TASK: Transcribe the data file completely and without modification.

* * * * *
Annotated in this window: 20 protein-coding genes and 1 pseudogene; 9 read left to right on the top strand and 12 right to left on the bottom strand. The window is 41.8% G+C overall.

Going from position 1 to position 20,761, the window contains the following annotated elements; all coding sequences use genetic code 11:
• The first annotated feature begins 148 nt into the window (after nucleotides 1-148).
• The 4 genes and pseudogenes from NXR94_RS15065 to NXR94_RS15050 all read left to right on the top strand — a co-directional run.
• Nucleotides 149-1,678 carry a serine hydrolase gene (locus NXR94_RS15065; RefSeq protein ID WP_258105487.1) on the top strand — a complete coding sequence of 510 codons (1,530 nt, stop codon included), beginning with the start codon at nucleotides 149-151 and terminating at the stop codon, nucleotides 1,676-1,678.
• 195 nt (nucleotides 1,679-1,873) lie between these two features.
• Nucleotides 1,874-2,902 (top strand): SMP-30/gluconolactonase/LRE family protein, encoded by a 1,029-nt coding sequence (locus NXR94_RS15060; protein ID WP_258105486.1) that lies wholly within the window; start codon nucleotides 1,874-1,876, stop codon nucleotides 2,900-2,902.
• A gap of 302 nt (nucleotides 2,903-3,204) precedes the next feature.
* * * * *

Annotated in this window: 20 protein-coding genes and 1 pseudogene; 9 read left to right on the top strand and 12 right to left on the bottom strand. The window is 41.8% G+C overall.

Going from position 1 to position 20,761, the window contains the following annotated elements; all coding sequences use genetic code 11:
• The first annotated feature begins 148 nt into the window (after nucleotides 1-148).
• The 4 genes and pseudogenes from NXR94_RS15065 to NXR94_RS15050 all read left to right on the top strand — a co-directional run.
• Nucleotides 149-1,678 carry a serine hydrolase gene (locus NXR94_RS15065; RefSeq protein ID WP_258105487.1) on the top strand — a complete coding sequence of 510 codons (1,530 nt, stop codon included), beginning with the start codon at nucleotides 149-151 and terminating at the stop codon, nucleotides 1,676-1,678.
• 195 nt (nucleotides 1,679-1,873) lie between these two features.
• Nucleotides 1,874-2,902 (top strand): SMP-30/gluconolactonase/LRE family protein, encoded by a 1,029-nt coding sequence (locus NXR94_RS15060; protein ID WP_258105486.1) that lies wholly within the window; start codon nucleotides 1,874-1,876, stop codon nucleotides 2,900-2,902.
• A gap of 302 nt (nucleotides 2,903-3,204) precedes the next feature.